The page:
Nick Abbot 10pm - 1am
Weekly coronavirus deaths pass 2,000 for first time since May
24 November 2020, 11:42
Weekly coronavirus deaths have exceeded 2,000 in England and Wales for the first time since May, according to the Office for national Statistics.
There were 2,466 deaths involving Covid-19 registered in the week ending November 13 in England and Wales, the Office for National Statistics said (ONS).
This is the highest number since the week ending May 22, when 2,589 deaths were registered, and a rise of 529 deaths from the previous week ending November 6.
The Covid-19 deaths made up a fifth of the overall deaths in England and Wales in the week ending November 13.
The overall number of deaths in hospitals, private homes and care homes was above the five-year average - the expected number of deaths for this time of year.
All English regions, and Wales, saw a higher number of deaths than the five-year average.
North-west England had the largest number of coronavirus deaths, recording 615, according to the ONS.
In Yorkshire and the Humber there were 450 deaths, the highest number since May.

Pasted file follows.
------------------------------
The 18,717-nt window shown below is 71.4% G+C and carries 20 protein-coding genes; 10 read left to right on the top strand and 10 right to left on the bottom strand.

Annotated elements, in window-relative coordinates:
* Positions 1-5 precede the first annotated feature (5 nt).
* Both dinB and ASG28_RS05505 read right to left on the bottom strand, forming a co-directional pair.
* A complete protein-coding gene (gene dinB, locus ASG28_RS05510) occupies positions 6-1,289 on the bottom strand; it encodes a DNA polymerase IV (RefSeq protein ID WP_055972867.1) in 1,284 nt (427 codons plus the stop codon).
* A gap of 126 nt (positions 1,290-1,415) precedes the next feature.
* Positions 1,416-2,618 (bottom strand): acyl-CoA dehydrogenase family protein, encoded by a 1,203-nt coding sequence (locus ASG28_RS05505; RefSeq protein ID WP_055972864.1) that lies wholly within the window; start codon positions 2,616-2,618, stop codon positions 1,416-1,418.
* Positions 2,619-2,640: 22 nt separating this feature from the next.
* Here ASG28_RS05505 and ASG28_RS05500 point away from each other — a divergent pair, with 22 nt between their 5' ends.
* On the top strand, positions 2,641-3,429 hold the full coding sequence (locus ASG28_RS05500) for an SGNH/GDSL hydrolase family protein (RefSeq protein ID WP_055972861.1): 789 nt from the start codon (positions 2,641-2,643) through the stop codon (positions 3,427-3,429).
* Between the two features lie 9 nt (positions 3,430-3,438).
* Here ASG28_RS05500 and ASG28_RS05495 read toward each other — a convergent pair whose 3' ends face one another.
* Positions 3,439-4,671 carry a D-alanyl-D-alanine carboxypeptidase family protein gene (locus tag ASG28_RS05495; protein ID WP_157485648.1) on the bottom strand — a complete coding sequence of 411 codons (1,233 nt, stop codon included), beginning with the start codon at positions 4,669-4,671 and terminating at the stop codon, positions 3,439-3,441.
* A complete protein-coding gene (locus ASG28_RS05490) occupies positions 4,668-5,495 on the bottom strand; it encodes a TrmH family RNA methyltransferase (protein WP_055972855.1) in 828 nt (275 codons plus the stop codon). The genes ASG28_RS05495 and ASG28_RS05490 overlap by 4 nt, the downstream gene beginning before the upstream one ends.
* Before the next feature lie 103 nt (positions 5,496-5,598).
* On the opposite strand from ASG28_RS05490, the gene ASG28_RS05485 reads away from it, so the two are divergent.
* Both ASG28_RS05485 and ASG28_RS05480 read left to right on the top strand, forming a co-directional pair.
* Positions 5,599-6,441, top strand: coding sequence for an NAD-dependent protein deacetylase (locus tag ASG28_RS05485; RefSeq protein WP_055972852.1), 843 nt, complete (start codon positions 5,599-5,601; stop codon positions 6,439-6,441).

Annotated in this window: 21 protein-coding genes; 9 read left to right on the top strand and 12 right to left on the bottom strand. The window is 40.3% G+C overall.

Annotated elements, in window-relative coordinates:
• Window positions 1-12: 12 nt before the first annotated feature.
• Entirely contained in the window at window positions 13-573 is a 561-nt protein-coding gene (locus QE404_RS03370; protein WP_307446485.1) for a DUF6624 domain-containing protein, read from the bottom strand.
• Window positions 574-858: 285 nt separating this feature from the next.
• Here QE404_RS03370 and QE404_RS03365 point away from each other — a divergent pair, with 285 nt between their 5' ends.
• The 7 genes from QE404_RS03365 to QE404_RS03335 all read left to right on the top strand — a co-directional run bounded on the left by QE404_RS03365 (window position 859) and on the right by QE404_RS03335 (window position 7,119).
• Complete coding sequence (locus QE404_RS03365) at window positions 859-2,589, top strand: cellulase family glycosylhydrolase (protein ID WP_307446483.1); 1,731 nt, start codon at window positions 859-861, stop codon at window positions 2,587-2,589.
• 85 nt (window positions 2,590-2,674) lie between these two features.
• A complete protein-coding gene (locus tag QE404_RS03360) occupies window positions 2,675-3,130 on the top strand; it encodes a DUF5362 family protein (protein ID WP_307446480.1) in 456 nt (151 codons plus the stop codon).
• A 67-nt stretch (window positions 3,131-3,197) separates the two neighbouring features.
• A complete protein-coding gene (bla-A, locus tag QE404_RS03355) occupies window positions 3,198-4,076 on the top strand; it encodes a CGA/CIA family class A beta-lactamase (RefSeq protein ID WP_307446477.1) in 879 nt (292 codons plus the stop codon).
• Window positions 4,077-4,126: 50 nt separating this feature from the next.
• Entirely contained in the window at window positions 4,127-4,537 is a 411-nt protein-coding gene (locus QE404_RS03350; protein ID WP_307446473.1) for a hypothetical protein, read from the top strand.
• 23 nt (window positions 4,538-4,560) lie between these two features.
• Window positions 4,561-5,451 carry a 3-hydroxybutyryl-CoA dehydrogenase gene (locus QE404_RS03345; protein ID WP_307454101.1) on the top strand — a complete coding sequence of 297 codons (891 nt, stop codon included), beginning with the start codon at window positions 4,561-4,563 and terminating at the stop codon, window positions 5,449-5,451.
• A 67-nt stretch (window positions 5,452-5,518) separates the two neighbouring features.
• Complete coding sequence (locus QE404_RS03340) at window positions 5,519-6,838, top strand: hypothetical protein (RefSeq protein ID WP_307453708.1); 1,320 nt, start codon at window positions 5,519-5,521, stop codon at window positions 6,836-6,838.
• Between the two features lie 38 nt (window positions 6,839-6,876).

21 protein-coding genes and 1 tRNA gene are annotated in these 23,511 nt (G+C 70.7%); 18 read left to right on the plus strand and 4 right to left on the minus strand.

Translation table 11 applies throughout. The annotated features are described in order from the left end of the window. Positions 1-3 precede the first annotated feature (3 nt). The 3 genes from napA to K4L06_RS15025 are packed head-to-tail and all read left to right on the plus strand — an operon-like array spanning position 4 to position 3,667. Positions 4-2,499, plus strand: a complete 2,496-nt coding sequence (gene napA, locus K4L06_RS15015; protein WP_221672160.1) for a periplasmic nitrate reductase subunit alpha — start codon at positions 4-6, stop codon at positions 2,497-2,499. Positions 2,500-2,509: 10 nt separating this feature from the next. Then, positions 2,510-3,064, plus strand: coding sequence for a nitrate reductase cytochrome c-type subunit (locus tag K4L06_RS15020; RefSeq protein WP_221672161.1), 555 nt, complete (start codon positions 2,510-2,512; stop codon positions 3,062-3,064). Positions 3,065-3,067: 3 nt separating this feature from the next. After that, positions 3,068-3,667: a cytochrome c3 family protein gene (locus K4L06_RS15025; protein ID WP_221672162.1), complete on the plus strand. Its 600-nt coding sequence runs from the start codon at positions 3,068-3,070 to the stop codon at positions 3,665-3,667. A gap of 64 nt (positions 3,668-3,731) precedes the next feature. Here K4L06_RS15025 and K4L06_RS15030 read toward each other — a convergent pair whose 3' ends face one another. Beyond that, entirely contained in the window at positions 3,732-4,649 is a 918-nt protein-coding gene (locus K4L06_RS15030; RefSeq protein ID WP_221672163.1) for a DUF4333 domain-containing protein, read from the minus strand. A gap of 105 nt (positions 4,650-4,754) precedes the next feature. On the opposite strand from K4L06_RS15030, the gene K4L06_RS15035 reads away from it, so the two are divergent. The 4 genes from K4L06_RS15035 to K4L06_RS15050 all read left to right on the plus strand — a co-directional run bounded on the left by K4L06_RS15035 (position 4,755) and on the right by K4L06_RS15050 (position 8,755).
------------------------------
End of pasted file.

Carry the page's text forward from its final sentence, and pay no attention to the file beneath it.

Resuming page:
284 deaths were registered in the West Midlands, with 245 registered in the East Midlands.
In Wales, the number of deaths involving Covid-19 increased from 166 deaths in the week up to 6 November to 190 deaths in the week up to 13 November.
ONS figures also show that more than 71,200 deaths involving Covid-19 have now occurred in the UK, new figures show.
A total of 68,524 deaths have so far been registered in the UK where Covid-19 was mentioned on the death certificate, according to the latest reports from the UK's statistics agencies.
This includes 62,162 deaths in England and Wales up to November 13 and registered up to November 21, which were confirmed by the ONS on Tuesday.
Since these statistics were compiled, a further 2,432 deaths are known to have occurred in England, plus 80 in Scotland, 128 in Wales and 91 in Northern Ireland, according to additional data published on the Government's coronavirus dashboard.
Together, these totals mean that so far 71,255 deaths involving Covid-19 have taken place in the UK.
The number of excess deaths not linked to Covid-19 that have occurred in private homes in England and Wales since the start of the coronavirus pandemic has now passed 30,000, figures show.
There were 30,785 non-Covid excess deaths in homes in England and Wales registered between March 7 and November 13, according to the ONS.
The total number of excess deaths in private homes registered during this period was 33,662.
This includes 2,877 Covid-19 deaths. Any death involving Covid-19 is counted as an excess death because Covid-19 did not exist before this year.